Rebels in our midst

the American critique of capitalism in the Chicago two-party system, 1833-1877

Author: Cedric De Leon

Publisher: N.A

ISBN: N.A

Category:

Page: N.A

View: 4874

The Origins of the Southern Middle Class, 1800-1861

Author: Jonathan Daniel Wells

Publisher: Univ of North Carolina Press

ISBN: N.A

Category: History

Page: 321

View: 8285

Since its original publication in 1987, Like a Family has become a classic in the study of American labor history. Basing their research on a series of extraordinary interviews, letters, and articles from the trade press, the authors uncover the voices and experiences of workers in the Southern cotton mill industry during the 1920s and 1930s. Now with a new afterword, this edition stands as an invaluable contribution to American social history. "The genius of Like a Family lies in its effortless integration of the history of the family--particularly women--into the history of the cotton-mill world.--Ira Berlin, New York Times Book Review "Like a Family is history, folklore, and storytelling all rolled into one. It is a living, revelatory chronicle of life rarely observed by the academe. A powerhouse.--Studs Terkel "Here is labor history in intensely human terms. Neither great impersonal forces nor deadening statistics are allowed to get in the way of people. If students of the New South want both the dimensions and the feel of life and labor in the textile industry, this book will be immensely satisfying.--Choice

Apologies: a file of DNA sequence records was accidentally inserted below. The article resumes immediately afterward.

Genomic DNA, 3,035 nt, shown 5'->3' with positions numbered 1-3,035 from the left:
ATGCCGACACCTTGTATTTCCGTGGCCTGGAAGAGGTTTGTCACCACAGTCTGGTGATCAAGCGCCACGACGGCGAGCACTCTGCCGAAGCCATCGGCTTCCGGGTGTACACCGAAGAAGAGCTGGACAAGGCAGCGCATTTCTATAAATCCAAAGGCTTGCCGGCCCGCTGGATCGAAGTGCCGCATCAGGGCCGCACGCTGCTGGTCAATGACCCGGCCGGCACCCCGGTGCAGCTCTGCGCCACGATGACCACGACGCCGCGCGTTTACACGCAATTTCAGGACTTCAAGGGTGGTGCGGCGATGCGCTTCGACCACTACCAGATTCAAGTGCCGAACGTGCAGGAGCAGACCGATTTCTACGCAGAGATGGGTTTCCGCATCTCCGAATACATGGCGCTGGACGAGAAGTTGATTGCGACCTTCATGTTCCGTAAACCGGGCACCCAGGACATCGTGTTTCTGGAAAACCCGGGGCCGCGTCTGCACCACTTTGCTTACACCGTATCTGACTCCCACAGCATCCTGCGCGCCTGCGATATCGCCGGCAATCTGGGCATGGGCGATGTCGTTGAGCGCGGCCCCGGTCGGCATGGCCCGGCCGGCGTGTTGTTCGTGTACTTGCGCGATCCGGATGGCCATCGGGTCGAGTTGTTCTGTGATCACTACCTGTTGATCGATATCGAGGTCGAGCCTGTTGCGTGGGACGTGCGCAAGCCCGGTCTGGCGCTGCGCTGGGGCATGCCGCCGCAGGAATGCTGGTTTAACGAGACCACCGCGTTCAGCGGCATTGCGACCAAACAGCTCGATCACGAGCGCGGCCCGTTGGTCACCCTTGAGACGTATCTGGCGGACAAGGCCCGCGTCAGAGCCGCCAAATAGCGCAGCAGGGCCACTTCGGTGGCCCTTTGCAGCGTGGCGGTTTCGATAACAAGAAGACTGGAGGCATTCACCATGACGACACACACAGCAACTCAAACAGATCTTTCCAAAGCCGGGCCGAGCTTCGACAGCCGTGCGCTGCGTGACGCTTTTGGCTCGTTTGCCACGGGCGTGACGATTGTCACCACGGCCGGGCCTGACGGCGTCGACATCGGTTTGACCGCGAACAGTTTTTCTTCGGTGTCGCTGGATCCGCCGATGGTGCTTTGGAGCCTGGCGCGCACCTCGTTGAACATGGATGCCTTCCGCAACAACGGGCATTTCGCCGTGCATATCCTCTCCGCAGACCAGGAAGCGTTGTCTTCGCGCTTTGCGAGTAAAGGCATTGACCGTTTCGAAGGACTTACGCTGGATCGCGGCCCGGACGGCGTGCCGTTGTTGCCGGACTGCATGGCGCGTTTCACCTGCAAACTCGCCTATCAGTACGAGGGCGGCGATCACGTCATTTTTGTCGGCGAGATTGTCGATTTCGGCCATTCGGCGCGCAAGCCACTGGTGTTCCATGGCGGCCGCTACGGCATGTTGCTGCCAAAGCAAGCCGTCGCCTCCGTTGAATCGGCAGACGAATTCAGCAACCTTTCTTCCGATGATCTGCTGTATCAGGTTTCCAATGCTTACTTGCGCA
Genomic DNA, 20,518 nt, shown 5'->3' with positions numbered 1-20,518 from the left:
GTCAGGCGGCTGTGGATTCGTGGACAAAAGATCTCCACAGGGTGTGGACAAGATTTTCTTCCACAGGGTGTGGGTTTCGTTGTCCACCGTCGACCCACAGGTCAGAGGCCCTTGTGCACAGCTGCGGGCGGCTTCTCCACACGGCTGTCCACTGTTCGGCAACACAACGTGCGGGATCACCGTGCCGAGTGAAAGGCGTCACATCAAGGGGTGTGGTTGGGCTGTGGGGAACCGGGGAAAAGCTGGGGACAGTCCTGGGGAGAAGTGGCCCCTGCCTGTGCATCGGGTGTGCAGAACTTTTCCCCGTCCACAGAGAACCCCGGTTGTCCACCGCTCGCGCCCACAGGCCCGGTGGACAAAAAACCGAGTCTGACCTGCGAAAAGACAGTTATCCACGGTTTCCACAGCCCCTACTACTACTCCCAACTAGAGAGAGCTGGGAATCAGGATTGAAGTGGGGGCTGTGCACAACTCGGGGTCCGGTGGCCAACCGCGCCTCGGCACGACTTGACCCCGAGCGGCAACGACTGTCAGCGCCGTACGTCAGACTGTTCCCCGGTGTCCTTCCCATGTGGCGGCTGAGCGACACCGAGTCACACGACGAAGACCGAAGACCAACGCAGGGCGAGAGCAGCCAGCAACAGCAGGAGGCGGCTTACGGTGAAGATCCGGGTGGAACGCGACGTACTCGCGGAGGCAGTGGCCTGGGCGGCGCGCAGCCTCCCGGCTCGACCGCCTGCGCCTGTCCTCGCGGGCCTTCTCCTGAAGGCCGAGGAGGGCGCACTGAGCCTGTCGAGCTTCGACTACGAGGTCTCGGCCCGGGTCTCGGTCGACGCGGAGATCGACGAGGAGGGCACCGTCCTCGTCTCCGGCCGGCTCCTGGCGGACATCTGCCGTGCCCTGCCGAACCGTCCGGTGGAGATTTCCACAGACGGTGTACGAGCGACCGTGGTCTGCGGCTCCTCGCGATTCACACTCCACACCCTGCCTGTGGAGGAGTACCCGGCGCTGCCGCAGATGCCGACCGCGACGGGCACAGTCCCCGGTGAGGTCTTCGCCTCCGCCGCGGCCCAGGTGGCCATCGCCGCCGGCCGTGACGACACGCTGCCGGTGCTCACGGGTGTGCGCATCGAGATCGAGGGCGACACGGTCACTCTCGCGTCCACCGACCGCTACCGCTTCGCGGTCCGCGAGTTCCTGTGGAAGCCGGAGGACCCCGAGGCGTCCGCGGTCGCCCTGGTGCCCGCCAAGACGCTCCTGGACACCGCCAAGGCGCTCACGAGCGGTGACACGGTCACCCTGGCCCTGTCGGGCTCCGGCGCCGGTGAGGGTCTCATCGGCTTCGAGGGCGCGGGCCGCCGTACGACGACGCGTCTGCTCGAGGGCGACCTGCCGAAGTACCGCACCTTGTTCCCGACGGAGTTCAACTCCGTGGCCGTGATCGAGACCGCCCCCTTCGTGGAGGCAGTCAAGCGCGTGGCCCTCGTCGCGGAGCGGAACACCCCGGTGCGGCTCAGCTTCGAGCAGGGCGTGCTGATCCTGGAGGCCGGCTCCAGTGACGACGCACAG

The Cambridge History of Law in America

Author: Michael Grossberg,Christopher Tomlins

Publisher: Cambridge University Press

ISBN: 0521803055

Category: History

Page: 739

View: 7438

This volume covers American law from the earliest settlement and colonization of North America.